Along with this purchase came concerns that the township could use eminent domain to obtain adjacent land.
This power of the township to take private property for public use potentially threatens a historic home sitting upon the adjacent 1.2-acre parcel.
The beautiful home on this property was built in the early 20th century and features a partial stone facade. The homeowners recently requested and were granted a designation of the home being of “historic significance” by the Spring Lake Village Historic Conservation Commission.
Spring Lake Township is interested in building a new fire station and possibly a township hall on the recently acquired land. Adding adjacent property would provide more space for these projects. That would likely include clearing the land before building on it — which would, in turn, destroy a cherished piece of history.
Township Supervisor John Nash has said there is no truth to rumors that the township would take the property in question by eminent domain. But it is property the township has expressed interest in buying, as it would square off the township’s land.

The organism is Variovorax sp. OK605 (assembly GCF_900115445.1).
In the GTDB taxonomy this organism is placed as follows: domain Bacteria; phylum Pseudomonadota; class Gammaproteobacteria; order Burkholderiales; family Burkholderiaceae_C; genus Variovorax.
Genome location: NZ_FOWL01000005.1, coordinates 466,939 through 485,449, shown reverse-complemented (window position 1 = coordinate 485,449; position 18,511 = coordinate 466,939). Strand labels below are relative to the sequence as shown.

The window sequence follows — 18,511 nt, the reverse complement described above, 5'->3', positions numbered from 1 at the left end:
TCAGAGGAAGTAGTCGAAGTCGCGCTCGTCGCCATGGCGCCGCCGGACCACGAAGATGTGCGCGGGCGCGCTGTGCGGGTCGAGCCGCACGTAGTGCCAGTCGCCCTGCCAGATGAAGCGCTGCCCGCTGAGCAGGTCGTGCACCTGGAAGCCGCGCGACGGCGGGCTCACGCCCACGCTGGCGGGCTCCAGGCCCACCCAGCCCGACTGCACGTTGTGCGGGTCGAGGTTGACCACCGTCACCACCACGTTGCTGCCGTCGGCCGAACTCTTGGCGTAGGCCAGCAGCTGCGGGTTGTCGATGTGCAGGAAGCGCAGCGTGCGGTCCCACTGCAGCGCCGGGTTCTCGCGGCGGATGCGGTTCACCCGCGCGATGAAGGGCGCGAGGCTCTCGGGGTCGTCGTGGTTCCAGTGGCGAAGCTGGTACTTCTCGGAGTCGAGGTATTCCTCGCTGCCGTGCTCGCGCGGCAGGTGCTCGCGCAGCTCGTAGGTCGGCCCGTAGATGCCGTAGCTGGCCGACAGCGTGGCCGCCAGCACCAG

We hope Nash sticks by his word.
This community cherishes landmarks of historical significance, especially those that have been kept in good shape through the years.
Historical buildings and landmarks are important to the ambiance of our community. Shiny new buildings are exciting, but historical buildings are irreplaceable and a necessity to the character of our area.
We must help protect and preserve the roots of our community. But beyond that, we need to protect property owners from the sometimes far-reaching powers of government.
Our Views reflects the majority opinion of the members of the Grand Haven Tribune editorial board: Kevin Hook, Cheryl Welch, Matt DeYoung, Kevin Collier, Nick White and Liz Stuck. What do you think? E-mail us a letter to the editor to email@example.com or log-in to our website and leave a comment below.